These are some important but simple checks to consider first.

  1. If you notice sluggish acceleration right after some work was done on your car, make sure that everything was connected back properly. Check for loose hoses, unplugged electrical connectors, and loose bolts, and if fluids were changed, look to see whether the right engine or transmission oil was used.
  2. Check your tires' inflation pressure. If underinflated, your tires will drag on the road. Check inflation pressure with a tire pressure gauge when the tires are cold. Inflate tires 1 to 3 psi below the maximum pressure marked on the sidewall of your tires.
  3. Even if the check engine light (CEL) hasn't come on, scan your computer. You may have a pending code that can guide you to the source of the problem. A malfunctioning sensor or actuator may cause the car computer (or transmission) to receive signals with the wrong voltage, causing the computer to lean the air-fuel mixture and rob your engine (or transmission) of power. Whatever codes you find, always test the circuit or components indicated in the trouble code. It is possible that a related fault may have the computer "think" that another circuit or component is failing. On some vehicle models, a failing camshaft position (CMP) sensor can cause your engine to suddenly lose power; the computer will most likely set a code if it detects a problem with this sensor.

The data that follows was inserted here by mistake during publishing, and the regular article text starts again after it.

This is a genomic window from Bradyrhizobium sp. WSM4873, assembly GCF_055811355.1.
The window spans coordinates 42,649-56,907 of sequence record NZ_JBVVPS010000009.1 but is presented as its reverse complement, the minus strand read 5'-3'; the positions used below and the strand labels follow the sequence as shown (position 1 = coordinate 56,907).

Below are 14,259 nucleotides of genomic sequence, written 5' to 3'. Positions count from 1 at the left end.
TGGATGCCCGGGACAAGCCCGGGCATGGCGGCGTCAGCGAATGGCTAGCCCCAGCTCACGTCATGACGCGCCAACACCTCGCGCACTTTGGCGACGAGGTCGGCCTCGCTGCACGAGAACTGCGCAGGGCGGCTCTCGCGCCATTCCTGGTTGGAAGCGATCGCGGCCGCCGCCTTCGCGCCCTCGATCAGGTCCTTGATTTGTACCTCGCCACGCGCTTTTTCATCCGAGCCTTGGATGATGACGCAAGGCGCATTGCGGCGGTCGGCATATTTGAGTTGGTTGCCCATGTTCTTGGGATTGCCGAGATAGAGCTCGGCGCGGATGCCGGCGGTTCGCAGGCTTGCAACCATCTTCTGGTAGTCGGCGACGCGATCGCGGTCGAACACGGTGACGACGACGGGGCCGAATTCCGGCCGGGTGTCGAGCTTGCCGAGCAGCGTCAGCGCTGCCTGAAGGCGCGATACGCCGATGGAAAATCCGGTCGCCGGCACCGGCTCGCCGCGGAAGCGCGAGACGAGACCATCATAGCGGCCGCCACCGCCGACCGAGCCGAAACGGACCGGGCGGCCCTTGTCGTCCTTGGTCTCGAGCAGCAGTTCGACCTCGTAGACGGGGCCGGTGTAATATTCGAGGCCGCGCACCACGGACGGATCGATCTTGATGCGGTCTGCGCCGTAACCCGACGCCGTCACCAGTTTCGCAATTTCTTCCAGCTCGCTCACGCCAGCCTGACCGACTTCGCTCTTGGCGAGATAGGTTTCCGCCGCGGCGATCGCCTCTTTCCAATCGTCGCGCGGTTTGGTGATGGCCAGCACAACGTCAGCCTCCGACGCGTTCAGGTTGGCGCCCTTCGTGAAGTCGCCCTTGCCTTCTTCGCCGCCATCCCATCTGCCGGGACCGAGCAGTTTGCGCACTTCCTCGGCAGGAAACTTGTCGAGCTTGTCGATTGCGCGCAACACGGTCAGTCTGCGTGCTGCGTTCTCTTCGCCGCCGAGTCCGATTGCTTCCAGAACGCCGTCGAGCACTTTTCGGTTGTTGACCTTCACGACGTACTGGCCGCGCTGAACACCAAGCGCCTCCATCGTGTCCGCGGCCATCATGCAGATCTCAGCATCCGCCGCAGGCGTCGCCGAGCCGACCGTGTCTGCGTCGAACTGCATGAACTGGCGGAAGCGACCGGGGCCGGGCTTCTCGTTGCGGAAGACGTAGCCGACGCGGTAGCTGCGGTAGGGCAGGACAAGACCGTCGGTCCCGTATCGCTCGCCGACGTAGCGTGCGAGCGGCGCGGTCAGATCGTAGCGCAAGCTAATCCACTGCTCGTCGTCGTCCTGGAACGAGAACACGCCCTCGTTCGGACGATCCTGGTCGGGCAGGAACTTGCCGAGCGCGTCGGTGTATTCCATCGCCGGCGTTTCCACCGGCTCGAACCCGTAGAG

4. Many GM vehicle models come equipped with a Reduced Engine Power (REP) warning light, similar to the Check Engine Light (CEL). When this light (or both lights) comes on, you'll notice the engine barely responding to the accelerator. This is a scary situation if the problem happens while you are driving down the highway or in heavy traffic. The most common triggers of this warning light are the harness connecting to the throttle position sensor (TPS), or the TPS itself. Other problems that can trigger the REP light come from the throttle body (including wiring), oxygen sensor, accelerator pedal position (APP) sensor (or harness), low engine oil pressure, or coolant loss. Watch the video below for more information about this problem.